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Argyll and Bute MP Brendan O’Hara has released a letter to constituents explaining why he plans to vote against Prime Minister Theresa May’s Brexit Withdrawal Agreement on Tuesday December 11.
Mr O’Hara wrote: ‘Short of deciding on military action, I cannot think of another parliamentary vote that has carried so much responsibility as the meaningful vote we will have on the government’s Withdrawal Agreement on December 11.
‘Not only will this vote determine the direction the United Kingdom takes for generations to come but will also, in the absence of independence, dictate the road Scotland will be taken down, whether we like it or not.
‘I get the sense that the people of Argyll and Bute understand the significance of this vote, as never before in my three and a half years of being your MP have I received such a volume of correspondence on the one issue. Incidentally, the vast majority urging me to vote against the Withdrawal Agreement.
‘In the end, having digested the Withdrawal Agreement and the Political Declaration that followed, I have concluded that not only would this be a bad deal for Scotland but it would be potentially disastrous for Argyll and Bute and therefore, I cannot support it.
‘Scotland voted overwhelming to Remain in the EU. Argyll and Bute voted overwhelmingly to Remain in the EU, yet this agreement would, I believe, make us poorer by placing us at a competitive disadvantage compared to our near neighbours in Northern Ireland in terms of attracting jobs and investment. And while I agree that the Good Friday Agreement must be protected, that cannot come at the expense of the Scottish economy and Scottish jobs.
‘Scotland and the people of Argyll and Bute deserve so much better than the “take it or leave it” on offer from a Prime Minister who for the past two years has told us repeatedly that a “no deal is better than a bad deal”.
‘Yet what we will be asked to vote on at Westminster next week is exactly that: a bad deal … a very bad deal.
‘Because any deal that puts Scotland at a competitive disadvantage compared to Northern Ireland, is a “bad deal”.
‘Any deal that doesn’t fundamentally reform but simply rebrands the Common Fisheries Policy, is a “bad deal”.
‘And even I, as an ardent Remainer and a supporter of a People’s Vote, can see that any deal which leaves the UK in but not in the EU, and out but not out of the EU is a “bad deal”.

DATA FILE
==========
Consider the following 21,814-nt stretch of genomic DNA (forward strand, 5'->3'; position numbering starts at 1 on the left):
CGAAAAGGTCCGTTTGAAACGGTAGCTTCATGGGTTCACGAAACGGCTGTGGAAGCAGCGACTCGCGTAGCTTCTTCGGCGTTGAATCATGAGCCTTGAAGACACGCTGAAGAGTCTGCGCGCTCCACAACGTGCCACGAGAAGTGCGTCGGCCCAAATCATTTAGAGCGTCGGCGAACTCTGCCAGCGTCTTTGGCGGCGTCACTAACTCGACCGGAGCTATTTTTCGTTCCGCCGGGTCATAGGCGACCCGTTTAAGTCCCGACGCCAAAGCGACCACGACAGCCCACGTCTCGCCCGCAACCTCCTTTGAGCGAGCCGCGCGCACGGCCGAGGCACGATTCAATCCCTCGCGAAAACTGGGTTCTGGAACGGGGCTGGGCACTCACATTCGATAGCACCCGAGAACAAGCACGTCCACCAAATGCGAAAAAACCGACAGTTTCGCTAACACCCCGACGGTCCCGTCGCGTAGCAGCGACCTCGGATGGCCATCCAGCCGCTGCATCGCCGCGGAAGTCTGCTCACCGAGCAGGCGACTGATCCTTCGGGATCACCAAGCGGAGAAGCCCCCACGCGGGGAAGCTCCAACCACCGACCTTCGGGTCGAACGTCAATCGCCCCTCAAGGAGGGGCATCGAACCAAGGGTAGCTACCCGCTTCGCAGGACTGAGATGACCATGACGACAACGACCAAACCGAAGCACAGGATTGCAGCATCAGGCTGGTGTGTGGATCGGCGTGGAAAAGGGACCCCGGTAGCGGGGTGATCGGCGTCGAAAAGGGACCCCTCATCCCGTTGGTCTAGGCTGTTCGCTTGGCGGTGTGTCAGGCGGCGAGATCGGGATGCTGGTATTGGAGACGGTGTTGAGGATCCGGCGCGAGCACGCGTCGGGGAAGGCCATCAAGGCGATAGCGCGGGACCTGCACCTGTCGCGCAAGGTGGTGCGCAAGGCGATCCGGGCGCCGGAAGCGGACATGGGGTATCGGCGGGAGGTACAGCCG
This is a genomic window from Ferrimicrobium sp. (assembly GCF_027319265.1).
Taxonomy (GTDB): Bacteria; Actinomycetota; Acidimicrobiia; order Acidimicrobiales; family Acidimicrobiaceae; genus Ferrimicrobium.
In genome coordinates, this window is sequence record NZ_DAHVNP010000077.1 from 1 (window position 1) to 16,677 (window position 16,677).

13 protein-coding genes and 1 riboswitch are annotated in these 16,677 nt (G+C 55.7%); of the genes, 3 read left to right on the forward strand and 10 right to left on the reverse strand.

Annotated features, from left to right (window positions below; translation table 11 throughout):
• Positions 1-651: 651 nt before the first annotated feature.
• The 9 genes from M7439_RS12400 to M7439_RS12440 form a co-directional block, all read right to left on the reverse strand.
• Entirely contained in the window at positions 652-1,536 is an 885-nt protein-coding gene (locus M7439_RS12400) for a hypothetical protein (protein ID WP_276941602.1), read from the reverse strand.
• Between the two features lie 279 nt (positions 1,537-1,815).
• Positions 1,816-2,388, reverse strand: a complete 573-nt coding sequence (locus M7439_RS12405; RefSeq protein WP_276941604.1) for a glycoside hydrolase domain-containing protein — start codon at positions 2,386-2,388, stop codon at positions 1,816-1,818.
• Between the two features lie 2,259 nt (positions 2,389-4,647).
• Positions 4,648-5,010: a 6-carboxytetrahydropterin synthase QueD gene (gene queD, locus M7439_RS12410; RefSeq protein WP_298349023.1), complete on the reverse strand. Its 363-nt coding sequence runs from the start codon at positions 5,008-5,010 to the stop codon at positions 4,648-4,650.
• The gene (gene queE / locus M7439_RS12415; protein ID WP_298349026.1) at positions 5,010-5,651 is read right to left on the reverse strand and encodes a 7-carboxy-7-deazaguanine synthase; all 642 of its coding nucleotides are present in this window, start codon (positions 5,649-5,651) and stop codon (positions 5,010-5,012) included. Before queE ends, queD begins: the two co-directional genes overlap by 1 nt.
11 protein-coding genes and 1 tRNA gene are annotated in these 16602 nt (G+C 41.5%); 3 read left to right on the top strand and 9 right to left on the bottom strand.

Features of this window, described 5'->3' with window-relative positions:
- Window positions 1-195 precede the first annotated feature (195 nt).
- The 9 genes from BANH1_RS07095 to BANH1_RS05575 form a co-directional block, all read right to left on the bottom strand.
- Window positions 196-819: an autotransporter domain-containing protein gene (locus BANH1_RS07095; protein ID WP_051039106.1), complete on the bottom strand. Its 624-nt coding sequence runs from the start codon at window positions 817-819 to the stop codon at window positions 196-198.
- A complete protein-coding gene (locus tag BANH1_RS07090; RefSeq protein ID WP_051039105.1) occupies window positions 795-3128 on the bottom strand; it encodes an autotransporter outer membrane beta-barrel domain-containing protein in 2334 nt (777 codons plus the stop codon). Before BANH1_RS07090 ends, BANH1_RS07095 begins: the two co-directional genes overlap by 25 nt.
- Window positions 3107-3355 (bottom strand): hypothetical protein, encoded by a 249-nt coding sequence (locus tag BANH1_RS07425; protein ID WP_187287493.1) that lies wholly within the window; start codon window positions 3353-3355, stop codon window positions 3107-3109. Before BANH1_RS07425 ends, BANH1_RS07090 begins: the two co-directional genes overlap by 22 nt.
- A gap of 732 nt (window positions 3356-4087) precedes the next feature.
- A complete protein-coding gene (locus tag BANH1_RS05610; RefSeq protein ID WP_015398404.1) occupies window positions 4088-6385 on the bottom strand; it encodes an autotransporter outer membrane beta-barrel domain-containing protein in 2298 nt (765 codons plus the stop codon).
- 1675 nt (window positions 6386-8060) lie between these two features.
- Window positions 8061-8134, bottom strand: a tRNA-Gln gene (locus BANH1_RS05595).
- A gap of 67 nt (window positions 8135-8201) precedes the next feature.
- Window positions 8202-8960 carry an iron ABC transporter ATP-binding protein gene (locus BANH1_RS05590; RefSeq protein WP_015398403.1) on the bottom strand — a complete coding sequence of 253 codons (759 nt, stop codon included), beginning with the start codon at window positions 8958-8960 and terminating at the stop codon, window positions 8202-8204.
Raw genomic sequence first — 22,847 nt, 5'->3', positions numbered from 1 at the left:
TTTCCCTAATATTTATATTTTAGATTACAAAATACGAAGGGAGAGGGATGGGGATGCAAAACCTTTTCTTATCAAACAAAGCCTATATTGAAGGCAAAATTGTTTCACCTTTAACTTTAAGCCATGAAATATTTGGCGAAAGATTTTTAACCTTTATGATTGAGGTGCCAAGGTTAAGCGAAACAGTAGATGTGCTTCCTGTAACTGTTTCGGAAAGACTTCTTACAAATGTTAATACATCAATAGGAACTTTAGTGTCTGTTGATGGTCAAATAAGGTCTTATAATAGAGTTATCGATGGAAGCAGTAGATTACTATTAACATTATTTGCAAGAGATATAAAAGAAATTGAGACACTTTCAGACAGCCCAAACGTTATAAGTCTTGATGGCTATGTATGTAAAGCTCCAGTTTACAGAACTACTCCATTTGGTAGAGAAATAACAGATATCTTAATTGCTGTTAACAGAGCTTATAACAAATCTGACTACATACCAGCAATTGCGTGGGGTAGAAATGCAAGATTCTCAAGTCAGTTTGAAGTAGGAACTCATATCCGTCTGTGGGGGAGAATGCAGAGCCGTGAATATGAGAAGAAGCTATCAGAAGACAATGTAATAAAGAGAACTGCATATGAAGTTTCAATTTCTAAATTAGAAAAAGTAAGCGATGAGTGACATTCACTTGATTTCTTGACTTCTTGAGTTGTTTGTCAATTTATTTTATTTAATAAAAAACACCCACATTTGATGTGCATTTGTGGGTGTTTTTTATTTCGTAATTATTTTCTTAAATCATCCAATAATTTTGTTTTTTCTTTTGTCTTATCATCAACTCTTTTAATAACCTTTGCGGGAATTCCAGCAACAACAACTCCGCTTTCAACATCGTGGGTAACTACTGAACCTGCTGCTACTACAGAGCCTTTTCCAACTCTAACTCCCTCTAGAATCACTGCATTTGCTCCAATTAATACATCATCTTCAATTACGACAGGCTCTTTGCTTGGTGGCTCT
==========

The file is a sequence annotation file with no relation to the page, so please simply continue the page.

‘But this isn’t just the “take it or leave it” situation the Prime Minister claims it to be because if MPs vote down this proposal, I believe there is time to secure a far better deal; a deal one that keeps us in the single market and the customs union, at the very least and one which does not leave Scotland at a competitive disadvantage.
‘That is why I will vote against this deal when it comes before Westminster next week.
‘Of course, this isn’t the future we were promised back in 2014 when we were told that only by voting No in the Scottish independence referendum, would we be able to retain our EU citizenship.
‘No one was told when they voted No back in 2014 that they would be giving a green-light to Scotland being put at a competitive disadvantage, compared to other parts of the UK.
‘And did anyone who opted to keep Scotland in the United Kingdom in 2014, really sign up for Scotland to be treated so contemptuously as to be dragged out of the EU against our will by a government and a Prime Minister we didn’t vote for?
‘That is why Scotland’s Parliament needs the full powers that every other normal, independent parliament has; not just so we can stop and reverse this Brexit chaos but to ensure that never again will Scotland be reduced to being a passive bystander while things are done to it and for it by government’s we have rejected.’